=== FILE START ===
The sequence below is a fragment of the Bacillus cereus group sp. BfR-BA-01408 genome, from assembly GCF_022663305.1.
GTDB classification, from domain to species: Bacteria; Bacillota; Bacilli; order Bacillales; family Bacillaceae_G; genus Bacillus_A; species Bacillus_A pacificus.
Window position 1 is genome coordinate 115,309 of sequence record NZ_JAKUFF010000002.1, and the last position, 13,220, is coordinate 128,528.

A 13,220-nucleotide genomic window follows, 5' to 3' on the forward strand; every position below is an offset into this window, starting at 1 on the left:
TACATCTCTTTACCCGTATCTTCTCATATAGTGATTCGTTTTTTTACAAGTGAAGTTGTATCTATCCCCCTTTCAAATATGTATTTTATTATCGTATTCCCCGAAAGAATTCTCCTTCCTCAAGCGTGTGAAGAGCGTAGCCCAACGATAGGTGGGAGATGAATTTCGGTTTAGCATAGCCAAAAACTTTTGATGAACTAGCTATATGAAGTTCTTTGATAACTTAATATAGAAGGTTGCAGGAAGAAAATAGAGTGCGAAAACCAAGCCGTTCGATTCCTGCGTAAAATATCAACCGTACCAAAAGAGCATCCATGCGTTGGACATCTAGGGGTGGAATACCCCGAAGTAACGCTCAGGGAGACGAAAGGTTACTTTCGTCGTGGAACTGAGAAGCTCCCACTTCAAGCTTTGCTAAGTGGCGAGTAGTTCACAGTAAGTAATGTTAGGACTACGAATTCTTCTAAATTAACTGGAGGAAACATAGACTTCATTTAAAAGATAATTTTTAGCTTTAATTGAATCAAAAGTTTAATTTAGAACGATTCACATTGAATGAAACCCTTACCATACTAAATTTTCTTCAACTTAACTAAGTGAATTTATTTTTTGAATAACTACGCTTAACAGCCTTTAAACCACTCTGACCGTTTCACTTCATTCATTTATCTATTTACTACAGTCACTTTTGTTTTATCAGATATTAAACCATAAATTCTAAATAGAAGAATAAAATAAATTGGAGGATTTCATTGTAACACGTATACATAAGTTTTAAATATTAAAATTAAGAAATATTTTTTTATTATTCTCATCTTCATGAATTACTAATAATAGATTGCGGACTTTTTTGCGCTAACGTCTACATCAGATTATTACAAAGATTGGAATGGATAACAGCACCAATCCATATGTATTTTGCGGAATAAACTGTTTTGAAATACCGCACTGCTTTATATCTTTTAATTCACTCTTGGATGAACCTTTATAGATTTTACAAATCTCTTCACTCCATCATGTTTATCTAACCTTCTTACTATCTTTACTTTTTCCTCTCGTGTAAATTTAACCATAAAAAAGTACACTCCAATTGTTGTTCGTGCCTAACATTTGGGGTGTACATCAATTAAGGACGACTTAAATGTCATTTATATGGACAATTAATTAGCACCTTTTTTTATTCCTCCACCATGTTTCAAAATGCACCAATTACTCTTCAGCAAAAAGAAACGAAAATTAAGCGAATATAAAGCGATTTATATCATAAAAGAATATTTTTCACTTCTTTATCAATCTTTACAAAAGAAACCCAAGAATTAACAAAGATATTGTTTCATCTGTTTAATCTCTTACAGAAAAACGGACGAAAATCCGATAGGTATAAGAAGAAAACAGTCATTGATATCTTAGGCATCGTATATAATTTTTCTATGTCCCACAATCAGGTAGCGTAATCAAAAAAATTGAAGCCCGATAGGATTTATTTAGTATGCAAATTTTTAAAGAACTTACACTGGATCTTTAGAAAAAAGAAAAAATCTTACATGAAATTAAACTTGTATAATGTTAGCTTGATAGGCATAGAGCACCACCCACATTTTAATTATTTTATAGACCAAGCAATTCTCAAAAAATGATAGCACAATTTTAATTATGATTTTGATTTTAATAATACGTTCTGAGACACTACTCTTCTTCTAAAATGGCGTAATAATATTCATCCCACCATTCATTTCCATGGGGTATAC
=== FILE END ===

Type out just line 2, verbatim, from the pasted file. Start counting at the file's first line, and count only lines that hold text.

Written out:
GTDB classification, from domain to species: Bacteria; Bacillota; Bacilli; order Bacillales; family Bacillaceae_G; genus Bacillus_A; species Bacillus_A pacificus.